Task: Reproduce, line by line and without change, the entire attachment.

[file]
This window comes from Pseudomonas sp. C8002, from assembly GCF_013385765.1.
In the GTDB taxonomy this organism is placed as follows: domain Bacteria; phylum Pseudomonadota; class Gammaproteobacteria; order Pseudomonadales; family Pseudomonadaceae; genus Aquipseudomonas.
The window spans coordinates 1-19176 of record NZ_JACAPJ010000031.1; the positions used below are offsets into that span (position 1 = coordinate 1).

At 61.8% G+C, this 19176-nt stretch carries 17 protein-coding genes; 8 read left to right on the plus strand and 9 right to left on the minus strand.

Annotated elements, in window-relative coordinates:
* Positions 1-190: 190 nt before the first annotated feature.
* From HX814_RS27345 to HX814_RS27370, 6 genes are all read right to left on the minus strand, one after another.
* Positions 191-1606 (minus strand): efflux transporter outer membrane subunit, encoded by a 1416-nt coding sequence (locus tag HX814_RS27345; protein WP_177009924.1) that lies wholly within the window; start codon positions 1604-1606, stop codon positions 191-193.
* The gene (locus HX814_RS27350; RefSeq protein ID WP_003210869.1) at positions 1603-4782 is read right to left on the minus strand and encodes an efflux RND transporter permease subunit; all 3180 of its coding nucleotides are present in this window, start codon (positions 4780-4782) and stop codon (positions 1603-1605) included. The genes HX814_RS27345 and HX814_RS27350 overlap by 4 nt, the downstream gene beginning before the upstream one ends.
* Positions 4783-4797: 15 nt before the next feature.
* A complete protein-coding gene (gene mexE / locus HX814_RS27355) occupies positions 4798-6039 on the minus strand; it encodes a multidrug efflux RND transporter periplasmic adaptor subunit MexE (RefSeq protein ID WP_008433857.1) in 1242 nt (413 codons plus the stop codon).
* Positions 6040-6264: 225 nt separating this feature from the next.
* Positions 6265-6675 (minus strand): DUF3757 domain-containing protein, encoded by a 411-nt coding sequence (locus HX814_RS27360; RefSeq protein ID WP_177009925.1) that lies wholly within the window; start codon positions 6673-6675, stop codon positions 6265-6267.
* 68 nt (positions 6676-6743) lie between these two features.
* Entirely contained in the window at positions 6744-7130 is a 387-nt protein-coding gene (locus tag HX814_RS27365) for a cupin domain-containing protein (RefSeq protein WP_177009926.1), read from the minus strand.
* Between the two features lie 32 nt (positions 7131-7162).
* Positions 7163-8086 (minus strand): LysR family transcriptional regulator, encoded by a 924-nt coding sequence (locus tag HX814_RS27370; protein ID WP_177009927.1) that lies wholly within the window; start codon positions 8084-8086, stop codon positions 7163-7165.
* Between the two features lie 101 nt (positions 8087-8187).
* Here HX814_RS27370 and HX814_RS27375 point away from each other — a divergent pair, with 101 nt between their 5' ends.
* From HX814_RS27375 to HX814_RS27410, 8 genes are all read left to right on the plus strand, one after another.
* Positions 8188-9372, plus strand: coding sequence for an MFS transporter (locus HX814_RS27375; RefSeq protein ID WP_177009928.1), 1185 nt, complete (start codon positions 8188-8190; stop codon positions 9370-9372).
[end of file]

This window comes from Pseudomonas sp. C8002, from assembly GCF_013385765.1.
In the GTDB taxonomy this organism is placed as follows: domain Bacteria; phylum Pseudomonadota; class Gammaproteobacteria; order Pseudomonadales; family Pseudomonadaceae; genus Aquipseudomonas.
The window spans coordinates 1-19176 of record NZ_JACAPJ010000031.1; the positions used below are offsets into that span (position 1 = coordinate 1).

At 61.8% G+C, this 19176-nt stretch carries 17 protein-coding genes; 8 read left to right on the plus strand and 9 right to left on the minus strand.

Annotated elements, in window-relative coordinates:
* Positions 1-190: 190 nt before the first annotated feature.
* From HX814_RS27345 to HX814_RS27370, 6 genes are all read right to left on the minus strand, one after another.
* Positions 191-1606 (minus strand): efflux transporter outer membrane subunit, encoded by a 1416-nt coding sequence (locus tag HX814_RS27345; protein WP_177009924.1) that lies wholly within the window; start codon positions 1604-1606, stop codon positions 191-193.
* The gene (locus HX814_RS27350; RefSeq protein ID WP_003210869.1) at positions 1603-4782 is read right to left on the minus strand and encodes an efflux RND transporter permease subunit; all 3180 of its coding nucleotides are present in this window, start codon (positions 4780-4782) and stop codon (positions 1603-1605) included. The genes HX814_RS27345 and HX814_RS27350 overlap by 4 nt, the downstream gene beginning before the upstream one ends.
* Positions 4783-4797: 15 nt before the next feature.
* A complete protein-coding gene (gene mexE / locus HX814_RS27355) occupies positions 4798-6039 on the minus strand; it encodes a multidrug efflux RND transporter periplasmic adaptor subunit MexE (RefSeq protein ID WP_008433857.1) in 1242 nt (413 codons plus the stop codon).
* Positions 6040-6264: 225 nt separating this feature from the next.
* Positions 6265-6675 (minus strand): DUF3757 domain-containing protein, encoded by a 411-nt coding sequence (locus HX814_RS27360; RefSeq protein ID WP_177009925.1) that lies wholly within the window; start codon positions 6673-6675, stop codon positions 6265-6267.
* 68 nt (positions 6676-6743) lie between these two features.
* Entirely contained in the window at positions 6744-7130 is a 387-nt protein-coding gene (locus tag HX814_RS27365) for a cupin domain-containing protein (RefSeq protein WP_177009926.1), read from the minus strand.
* Between the two features lie 32 nt (positions 7131-7162).
* Positions 7163-8086 (minus strand): LysR family transcriptional regulator, encoded by a 924-nt coding sequence (locus tag HX814_RS27370; protein ID WP_177009927.1) that lies wholly within the window; start codon positions 8084-8086, stop codon positions 7163-7165.
* Between the two features lie 101 nt (positions 8087-8187).
* Here HX814_RS27370 and HX814_RS27375 point away from each other — a divergent pair, with 101 nt between their 5' ends.
* From HX814_RS27375 to HX814_RS27410, 8 genes are all read left to right on the plus strand, one after another.
* Positions 8188-9372, plus strand: coding sequence for an MFS transporter (locus HX814_RS27375; RefSeq protein ID WP_177009928.1), 1185 nt, complete (start codon positions 8188-8190; stop codon positions 9370-9372).